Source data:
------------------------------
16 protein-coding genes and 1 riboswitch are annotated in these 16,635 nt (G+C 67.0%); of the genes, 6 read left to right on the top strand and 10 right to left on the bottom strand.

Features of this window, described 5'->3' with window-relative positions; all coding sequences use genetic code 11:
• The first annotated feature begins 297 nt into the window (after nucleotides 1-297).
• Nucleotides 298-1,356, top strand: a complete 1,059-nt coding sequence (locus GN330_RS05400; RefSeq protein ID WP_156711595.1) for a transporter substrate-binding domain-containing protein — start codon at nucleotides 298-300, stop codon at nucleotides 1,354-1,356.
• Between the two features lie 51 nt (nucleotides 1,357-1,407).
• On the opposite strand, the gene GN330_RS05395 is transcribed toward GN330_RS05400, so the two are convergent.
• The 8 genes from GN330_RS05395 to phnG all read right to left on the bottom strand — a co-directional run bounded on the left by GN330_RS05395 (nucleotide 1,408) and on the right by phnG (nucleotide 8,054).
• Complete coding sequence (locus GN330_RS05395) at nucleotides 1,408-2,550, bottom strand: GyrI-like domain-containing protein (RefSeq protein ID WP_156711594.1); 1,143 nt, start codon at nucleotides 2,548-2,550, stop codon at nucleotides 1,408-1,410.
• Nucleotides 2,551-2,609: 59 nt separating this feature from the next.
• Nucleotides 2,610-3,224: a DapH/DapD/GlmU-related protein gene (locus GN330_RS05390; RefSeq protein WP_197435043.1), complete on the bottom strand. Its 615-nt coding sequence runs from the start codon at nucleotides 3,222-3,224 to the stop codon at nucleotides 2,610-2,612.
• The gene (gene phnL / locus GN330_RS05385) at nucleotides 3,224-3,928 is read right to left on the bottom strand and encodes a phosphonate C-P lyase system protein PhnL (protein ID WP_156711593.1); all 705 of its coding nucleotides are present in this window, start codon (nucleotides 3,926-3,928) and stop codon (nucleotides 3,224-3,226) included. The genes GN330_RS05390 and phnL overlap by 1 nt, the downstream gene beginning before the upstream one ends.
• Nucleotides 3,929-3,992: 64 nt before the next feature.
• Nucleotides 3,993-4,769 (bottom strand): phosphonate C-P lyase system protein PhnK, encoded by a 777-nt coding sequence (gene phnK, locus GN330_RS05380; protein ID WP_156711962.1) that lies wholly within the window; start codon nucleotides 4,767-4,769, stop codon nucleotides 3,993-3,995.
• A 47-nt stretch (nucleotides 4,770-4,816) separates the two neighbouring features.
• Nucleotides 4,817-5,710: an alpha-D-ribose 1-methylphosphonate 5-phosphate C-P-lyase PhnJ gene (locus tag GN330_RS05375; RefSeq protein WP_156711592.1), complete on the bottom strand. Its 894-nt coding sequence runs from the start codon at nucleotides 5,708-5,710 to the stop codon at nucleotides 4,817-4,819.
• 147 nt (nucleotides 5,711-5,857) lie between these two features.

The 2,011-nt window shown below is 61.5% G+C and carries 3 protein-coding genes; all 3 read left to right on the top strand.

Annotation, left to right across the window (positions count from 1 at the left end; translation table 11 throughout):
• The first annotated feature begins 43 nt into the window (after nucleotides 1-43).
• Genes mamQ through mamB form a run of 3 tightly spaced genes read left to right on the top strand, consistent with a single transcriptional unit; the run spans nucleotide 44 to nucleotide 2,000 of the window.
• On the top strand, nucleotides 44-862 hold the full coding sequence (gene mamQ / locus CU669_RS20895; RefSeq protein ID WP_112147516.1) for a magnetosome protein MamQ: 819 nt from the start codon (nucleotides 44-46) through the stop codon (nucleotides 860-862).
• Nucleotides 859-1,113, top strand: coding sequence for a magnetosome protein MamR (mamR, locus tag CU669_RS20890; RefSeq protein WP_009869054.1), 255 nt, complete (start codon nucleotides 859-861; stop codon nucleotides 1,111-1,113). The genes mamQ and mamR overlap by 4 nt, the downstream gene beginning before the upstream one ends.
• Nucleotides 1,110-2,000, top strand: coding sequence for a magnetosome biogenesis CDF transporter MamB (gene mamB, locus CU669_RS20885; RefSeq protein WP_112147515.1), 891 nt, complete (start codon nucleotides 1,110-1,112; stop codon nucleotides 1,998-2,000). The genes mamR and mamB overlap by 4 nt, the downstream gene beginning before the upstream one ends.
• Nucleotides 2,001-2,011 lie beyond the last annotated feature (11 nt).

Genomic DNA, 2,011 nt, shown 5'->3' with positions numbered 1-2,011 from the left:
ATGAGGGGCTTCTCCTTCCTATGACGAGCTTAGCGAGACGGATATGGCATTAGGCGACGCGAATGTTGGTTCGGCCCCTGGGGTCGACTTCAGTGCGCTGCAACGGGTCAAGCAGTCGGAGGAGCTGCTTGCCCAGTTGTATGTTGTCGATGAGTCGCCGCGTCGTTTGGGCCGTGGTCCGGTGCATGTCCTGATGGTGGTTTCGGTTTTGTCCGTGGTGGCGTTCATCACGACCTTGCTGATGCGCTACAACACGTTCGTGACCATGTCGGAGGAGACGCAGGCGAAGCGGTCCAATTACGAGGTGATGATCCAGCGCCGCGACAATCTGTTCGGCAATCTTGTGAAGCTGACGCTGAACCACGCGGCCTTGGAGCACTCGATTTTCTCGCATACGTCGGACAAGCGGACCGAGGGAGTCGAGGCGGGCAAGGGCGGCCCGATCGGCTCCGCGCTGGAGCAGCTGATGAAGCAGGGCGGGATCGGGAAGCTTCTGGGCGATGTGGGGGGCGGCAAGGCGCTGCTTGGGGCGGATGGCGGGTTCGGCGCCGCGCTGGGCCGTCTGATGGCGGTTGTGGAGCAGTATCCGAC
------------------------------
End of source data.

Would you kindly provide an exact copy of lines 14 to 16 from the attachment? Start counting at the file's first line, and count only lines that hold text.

• A 47-nt stretch (nucleotides 4,770-4,816) separates the two neighbouring features.
• Nucleotides 4,817-5,710: an alpha-D-ribose 1-methylphosphonate 5-phosphate C-P-lyase PhnJ gene (locus tag GN330_RS05375; RefSeq protein WP_156711592.1), complete on the bottom strand. Its 894-nt coding sequence runs from the start codon at nucleotides 5,708-5,710 to the stop codon at nucleotides 4,817-4,819.
• 147 nt (nucleotides 5,711-5,857) lie between these two features.